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Protein functional surfaces: global shape matching and local spatial alignments of ligand binding sites.

Binkowski TA, Joachimiak A - BMC Struct. Biol. (2008)

Bottom Line: Surfaces performing identical functions are found in proteins absent of any sequence or fold similarity.Results using surface similarity to predict function for proteins of unknown function are reported.Additionally, an automated analysis of the ATP binding surface landscape is presented to provide insight into the correlation between surface similarity and function for structures in the PDB and for the subset of protein kinases.

View Article: PubMed Central - HTML - PubMed

Affiliation: Midwest Center for Structural Genomics and Structural Biology Center, Biosciences Division, Argonne National Laboratory, Argonne, Illinois 60439, USA. abinkowski@anl.gov

ABSTRACT

Background: Protein surfaces comprise only a fraction of the total residues but are the most conserved functional features of proteins. Surfaces performing identical functions are found in proteins absent of any sequence or fold similarity. While biochemical activity can be attributed to a few key residues, the broader surrounding environment plays an equally important role.

Results: We describe a methodology that attempts to optimize two components, global shape and local physicochemical texture, for evaluating the similarity between a pair of surfaces. Surface shape similarity is assessed using a three-dimensional object recognition algorithm and physicochemical texture similarity is assessed through a spatial alignment of conserved residues between the surfaces. The comparisons are used in tandem to efficiently search the Global Protein Surface Survey (GPSS), a library of annotated surfaces derived from structures in the PDB, for studying evolutionary relationships and uncovering novel similarities between proteins.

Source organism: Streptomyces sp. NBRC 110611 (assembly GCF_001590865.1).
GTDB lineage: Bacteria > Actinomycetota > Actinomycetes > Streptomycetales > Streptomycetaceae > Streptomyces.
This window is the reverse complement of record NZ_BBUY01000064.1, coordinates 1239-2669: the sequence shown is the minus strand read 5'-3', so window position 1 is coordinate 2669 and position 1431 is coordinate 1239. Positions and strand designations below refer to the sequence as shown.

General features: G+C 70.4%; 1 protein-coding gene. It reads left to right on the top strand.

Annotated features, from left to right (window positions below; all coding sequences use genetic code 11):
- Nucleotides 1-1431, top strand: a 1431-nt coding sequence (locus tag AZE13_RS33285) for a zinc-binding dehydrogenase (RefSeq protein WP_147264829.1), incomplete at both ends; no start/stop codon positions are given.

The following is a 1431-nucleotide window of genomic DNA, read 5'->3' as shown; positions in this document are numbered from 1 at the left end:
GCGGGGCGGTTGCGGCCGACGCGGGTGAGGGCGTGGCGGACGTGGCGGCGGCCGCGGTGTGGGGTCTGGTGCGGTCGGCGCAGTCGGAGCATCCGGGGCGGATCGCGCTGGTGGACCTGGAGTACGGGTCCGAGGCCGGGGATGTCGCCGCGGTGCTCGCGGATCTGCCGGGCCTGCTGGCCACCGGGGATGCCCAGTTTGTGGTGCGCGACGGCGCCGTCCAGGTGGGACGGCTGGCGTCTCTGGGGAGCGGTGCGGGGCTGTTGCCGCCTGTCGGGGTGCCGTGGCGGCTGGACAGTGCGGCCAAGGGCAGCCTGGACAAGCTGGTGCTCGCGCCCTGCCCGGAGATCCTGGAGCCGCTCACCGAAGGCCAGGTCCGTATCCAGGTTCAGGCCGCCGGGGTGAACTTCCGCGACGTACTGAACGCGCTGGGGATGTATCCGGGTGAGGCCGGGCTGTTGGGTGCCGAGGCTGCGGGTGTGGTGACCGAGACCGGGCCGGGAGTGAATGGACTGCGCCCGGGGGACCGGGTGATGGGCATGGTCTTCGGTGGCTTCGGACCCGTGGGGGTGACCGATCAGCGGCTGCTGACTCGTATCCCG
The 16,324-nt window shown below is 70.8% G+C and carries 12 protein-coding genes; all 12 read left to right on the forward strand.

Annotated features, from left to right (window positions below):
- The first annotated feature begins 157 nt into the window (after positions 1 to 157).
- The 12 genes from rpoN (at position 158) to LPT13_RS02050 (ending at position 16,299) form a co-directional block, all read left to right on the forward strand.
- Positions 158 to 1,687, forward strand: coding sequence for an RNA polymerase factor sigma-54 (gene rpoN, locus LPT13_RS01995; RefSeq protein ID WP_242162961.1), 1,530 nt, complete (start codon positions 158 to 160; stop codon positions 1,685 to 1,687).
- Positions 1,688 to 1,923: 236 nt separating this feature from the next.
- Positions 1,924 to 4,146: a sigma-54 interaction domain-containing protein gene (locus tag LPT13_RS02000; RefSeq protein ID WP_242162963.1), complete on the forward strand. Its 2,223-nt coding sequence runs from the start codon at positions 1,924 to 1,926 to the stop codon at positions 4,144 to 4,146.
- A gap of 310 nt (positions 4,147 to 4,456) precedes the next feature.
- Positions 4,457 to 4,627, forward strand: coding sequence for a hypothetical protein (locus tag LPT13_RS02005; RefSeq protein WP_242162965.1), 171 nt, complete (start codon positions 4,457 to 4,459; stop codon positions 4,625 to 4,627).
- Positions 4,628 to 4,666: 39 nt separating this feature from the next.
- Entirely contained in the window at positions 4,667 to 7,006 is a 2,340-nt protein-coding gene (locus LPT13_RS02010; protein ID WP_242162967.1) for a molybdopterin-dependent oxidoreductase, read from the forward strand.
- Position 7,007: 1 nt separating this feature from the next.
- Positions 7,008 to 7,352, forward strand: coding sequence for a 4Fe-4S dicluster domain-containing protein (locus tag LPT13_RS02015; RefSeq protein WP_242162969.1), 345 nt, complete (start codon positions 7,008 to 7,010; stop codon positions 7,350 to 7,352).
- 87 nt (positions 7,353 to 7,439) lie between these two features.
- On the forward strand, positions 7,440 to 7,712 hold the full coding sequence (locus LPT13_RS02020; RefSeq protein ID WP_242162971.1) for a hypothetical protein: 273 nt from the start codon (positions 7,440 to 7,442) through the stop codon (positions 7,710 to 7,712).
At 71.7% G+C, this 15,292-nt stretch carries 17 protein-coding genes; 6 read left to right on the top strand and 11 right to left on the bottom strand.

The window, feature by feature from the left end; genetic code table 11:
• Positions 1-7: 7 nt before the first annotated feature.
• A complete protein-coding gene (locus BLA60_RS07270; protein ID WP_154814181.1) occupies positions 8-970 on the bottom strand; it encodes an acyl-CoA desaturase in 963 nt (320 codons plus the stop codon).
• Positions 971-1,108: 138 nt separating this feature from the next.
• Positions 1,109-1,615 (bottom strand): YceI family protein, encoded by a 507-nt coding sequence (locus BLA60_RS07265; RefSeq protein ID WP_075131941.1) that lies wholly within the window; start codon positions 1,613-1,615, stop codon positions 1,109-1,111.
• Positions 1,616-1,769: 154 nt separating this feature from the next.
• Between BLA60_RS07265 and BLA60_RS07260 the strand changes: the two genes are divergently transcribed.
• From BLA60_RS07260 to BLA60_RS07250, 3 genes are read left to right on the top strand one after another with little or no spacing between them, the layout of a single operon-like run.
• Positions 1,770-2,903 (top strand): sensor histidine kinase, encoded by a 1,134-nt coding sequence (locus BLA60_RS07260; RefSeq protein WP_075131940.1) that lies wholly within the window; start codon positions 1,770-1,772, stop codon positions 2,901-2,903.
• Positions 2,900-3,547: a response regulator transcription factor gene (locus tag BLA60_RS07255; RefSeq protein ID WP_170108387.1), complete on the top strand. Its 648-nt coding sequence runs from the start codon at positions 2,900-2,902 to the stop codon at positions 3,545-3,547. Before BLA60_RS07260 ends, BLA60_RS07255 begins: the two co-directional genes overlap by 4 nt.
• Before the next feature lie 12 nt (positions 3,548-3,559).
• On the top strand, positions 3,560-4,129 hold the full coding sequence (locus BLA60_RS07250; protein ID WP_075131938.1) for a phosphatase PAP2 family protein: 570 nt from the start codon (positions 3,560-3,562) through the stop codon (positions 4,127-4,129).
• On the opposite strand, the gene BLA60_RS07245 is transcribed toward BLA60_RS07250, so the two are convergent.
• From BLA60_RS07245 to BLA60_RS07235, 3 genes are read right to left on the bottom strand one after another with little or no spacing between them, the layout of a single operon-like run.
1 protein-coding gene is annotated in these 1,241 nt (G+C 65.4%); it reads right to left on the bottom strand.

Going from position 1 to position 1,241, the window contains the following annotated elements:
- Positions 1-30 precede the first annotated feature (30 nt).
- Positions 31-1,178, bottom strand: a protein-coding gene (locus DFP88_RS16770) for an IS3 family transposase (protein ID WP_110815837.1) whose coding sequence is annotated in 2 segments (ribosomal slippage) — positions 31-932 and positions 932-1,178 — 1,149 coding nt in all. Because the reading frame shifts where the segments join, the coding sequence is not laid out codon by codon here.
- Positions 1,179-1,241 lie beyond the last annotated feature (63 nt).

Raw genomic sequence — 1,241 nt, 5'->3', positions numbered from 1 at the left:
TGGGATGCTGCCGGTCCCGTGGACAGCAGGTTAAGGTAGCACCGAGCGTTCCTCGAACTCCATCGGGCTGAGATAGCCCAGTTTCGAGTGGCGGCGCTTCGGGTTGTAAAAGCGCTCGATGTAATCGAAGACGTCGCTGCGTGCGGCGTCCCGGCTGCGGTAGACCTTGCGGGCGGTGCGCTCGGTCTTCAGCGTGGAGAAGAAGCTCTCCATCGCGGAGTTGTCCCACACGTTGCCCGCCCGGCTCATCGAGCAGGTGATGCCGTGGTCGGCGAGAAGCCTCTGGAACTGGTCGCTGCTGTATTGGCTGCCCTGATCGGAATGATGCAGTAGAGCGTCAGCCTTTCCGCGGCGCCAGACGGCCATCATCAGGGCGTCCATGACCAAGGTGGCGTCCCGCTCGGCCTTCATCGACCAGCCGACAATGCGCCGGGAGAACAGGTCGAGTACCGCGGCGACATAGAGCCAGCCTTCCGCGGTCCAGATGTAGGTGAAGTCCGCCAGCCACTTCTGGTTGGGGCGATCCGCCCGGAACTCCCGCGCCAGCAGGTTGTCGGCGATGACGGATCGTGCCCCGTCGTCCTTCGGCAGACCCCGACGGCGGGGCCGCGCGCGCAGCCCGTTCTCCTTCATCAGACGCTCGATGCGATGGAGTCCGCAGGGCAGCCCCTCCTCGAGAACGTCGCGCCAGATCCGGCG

Conclusion: We provide an assessment of our method using library retrieval experiments for identifying functionally homologous surfaces binding different ligands, functionally diverse surfaces binding the same ligand, and binding surfaces of ubiquitous and conformationally flexible ligands. Results using surface similarity to predict function for proteins of unknown function are reported. Additionally, an automated analysis of the ATP binding surface landscape is presented to provide insight into the correlation between surface similarity and function for structures in the PDB and for the subset of protein kinases.

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Mapping ATP binding surface cluster membership and ATP conformation class. Observed frequencies for hydrolases (a), ligases (b), and transferases (c) are shown. Surface cluster numbers correspond to Figure 11(b). ATP conformation class labels correspond to Figure 9. The sums for each row and column are shown on the edges of each plot.
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Figure 13: Mapping ATP binding surface cluster membership and ATP conformation class. Observed frequencies for hydrolases (a), ligases (b), and transferases (c) are shown. Surface cluster numbers correspond to Figure 11(b). ATP conformation class labels correspond to Figure 9. The sums for each row and column are shown on the edges of each plot.

Mentions: The cluster results show that there is minimal functional exclusivity between binding surfaces and ATP conformation. The same enzymatic functions can be accomplished using a variety of binding surfaces and, within each surface, multiple ligand conformations can be bound. In the most well represented functional families, hyrdolases, ligases, and transferases, we observe different degrees of binding mode conservation. A breakdown of surface clustering and ligand conformations is shown as a balloon plot in Figure 13. Hydrolases have two conformation preferences and favor, deep, encapsulating binding surfaces. Bent form ATP is disfavored in hydrolases. Ligases are the most conserved, heavily favoring the bent form of ATP that requires a wide-mouth surface shape. Transferases are the most adept of the ATP binding proteins, sampling the most surface/conformation combinations. They do not discriminate between ATP conformations but have a preference for encapsulating binding sites. Several combinations occur with higher frequencies, including an exclusive combination (4-◆), which is the most observed in this family.